Loukas Fytros, Lihue
Studies show links to disease
Contrary to a previous letter against Maine’s Bill 1041 that the highly toxic pesticide used by these experimental seed companies and makers of weed killer “RoundUp” are not linked to cancer and numerous other diseases, independent studies here in the United States (rather than their so-called “study” from Canada) have found their pesticide and herbicide glyphosate to be linked to not only cancer, but Parkinson’s Disease, autism, inflammatory bowel disease, depression, ADHD and other developmental abnormalities.
These, as well as other diseases of children and adults, have been cited in the peer-reviewed studies by authors Anthony Samsel, an independent scientist and consultant, and Stephanie Seneff, a senior research scientist at MIT, who give us scientific evidence against the corporate claims that their high-profit herbicide glyphosate is non-toxic or safe for humans — Similar to the claims of Monsanto for years about their other infamous product, “Agent Orange.”
Samsel and Seneff found that the herbicide “enhances the damaging effects of other food borne chemical residues and environmental toxins” and is a “textbook example” of “the disruption of homeostasis by environmental toxins.”
The herbicide’s “negative impact on the body is insidious and manifests slowly over time as inflammation damages cellular systems throughout the body.”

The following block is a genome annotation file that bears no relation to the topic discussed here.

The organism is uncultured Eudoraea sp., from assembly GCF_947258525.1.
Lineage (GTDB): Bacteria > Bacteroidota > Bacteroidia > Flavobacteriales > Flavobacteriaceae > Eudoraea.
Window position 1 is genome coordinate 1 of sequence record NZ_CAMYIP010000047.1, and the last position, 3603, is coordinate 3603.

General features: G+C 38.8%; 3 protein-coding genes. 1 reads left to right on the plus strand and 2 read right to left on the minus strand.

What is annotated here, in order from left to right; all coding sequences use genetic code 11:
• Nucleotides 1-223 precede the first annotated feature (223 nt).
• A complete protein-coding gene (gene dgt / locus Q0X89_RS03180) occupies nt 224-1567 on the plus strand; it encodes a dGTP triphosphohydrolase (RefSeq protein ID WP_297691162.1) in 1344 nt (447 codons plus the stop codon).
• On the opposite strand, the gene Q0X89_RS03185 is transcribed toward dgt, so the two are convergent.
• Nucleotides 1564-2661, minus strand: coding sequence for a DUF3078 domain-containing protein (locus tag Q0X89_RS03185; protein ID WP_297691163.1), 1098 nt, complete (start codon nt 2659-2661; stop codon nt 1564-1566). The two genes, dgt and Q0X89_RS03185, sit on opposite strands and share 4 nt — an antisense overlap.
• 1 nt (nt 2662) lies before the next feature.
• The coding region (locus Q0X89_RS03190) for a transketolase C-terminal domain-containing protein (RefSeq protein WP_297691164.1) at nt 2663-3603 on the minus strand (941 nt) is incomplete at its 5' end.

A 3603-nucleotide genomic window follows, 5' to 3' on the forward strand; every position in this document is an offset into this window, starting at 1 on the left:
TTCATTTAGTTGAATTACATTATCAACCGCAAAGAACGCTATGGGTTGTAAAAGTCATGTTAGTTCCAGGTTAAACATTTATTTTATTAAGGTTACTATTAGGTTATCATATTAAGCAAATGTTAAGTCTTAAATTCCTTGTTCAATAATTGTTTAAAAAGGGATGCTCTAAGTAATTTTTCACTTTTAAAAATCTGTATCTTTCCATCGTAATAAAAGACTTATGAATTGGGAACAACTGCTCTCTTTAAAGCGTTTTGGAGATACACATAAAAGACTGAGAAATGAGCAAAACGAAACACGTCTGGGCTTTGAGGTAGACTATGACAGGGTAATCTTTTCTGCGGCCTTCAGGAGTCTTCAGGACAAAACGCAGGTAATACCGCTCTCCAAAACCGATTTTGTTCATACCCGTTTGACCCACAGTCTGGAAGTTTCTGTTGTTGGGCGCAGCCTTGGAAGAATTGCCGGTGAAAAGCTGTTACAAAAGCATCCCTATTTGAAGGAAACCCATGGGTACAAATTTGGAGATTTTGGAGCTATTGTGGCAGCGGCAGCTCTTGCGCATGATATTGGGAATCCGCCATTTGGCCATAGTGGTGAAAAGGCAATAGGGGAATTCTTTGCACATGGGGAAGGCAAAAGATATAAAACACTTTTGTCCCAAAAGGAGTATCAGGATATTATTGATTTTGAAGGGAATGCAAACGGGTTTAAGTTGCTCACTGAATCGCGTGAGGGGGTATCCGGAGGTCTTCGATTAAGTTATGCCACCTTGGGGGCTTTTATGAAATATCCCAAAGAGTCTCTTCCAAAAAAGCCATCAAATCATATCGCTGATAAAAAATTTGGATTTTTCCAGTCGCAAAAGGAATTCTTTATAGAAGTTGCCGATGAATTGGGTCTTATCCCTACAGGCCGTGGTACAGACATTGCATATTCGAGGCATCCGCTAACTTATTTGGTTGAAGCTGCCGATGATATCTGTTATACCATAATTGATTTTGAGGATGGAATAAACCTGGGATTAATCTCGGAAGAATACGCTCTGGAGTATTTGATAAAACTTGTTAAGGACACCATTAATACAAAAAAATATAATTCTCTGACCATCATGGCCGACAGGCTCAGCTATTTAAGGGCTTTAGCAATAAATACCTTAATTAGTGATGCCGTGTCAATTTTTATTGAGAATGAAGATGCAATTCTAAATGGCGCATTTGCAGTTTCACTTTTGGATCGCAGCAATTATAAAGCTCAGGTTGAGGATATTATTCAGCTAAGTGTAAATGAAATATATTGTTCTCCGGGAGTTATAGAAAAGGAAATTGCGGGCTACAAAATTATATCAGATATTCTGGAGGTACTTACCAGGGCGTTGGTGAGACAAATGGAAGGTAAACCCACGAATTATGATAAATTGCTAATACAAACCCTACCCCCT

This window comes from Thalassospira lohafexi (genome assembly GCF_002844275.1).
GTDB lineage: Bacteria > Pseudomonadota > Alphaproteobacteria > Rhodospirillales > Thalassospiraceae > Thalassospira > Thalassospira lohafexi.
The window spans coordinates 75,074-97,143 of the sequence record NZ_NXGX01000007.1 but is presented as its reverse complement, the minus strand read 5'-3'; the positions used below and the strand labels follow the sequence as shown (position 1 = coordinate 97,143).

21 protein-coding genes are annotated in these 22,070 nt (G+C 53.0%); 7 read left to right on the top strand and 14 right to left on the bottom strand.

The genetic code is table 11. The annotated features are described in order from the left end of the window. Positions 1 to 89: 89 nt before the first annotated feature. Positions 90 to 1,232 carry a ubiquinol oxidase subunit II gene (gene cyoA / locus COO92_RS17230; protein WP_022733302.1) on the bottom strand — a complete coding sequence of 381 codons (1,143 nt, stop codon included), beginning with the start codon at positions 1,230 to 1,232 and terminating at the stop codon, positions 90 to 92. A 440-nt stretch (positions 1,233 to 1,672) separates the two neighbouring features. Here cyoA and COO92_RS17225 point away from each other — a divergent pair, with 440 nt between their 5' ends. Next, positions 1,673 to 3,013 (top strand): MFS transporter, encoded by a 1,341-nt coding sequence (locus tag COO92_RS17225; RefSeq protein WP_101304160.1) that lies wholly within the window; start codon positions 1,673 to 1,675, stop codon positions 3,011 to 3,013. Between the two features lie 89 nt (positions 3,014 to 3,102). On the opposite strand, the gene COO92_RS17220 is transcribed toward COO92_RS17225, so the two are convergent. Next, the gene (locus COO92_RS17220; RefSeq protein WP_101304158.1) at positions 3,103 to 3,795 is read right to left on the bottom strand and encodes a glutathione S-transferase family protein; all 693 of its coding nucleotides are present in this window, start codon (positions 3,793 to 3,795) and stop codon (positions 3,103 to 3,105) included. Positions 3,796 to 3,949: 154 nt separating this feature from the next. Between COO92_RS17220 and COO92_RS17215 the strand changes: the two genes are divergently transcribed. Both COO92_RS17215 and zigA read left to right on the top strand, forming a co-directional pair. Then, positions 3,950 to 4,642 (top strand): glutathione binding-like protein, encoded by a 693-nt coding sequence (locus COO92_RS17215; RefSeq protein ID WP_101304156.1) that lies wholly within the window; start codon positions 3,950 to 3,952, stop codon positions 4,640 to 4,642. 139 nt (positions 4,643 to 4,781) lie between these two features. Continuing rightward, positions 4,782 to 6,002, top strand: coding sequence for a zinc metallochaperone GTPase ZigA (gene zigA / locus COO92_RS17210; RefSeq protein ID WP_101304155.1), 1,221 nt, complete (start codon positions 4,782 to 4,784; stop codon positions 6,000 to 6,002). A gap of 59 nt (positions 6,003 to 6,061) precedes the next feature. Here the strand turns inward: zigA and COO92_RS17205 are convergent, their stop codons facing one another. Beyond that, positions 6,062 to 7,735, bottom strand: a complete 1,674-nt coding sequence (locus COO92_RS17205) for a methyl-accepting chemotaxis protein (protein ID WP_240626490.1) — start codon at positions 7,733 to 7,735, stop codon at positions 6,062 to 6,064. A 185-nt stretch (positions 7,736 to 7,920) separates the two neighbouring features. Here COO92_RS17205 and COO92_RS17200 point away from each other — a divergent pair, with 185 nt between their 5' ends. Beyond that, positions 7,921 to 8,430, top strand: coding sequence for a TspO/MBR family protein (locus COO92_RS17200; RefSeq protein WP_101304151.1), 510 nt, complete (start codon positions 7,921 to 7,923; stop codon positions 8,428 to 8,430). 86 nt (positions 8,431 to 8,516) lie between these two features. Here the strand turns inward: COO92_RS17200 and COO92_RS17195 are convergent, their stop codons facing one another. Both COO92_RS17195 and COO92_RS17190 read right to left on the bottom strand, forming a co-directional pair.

Make no mistake, our Garden Island, children, future, are being affected and we are being used as guinea pigs, especially the workers, who work most closely with these poisons in our food. A much safer alternative are farmer cooperatives using normal, natural, safe seeds.
Carol Dudney, Retired medical technologist, Lihue
Do the right thing
I am very interested in learning how an operation where they spray horribly toxic pesticides about 240 days out of the year (6 days average on the Mainland) was allowed to sit right next to Wilcox Memorial Hospital.
When I gave birth to my baby I had no idea that that was taking place. After nine months of tending to my diet, eating organic foods, I had an emergency C-section and spent three days in a wonderful hospital, sadly next to those horrible fields. Who allowed that to happen? Disclosure? Sure! But those companies’ directors should have the decency to do their thing no where close to hospitals or schools.
Why is their business more important than our health? Many of their poisons have been banned in other countries. Doctors around the world are sounding the alarm about what they are learning on the effects of pesticides on human health, especially on children. Eighteen tons of restricted use pesticide, drenching this island each year.
For what? They are not feeding us. Forbes’ excellent article talks about how their failed experiment means more herbicides not less. http://www.forbes.com/fdc/ welcome_mjx.shtml.
These companies have record profits, but hunger on Earth has soared.
Time to do the right thing and take care of people.
Joanna Wheeler, Kapaa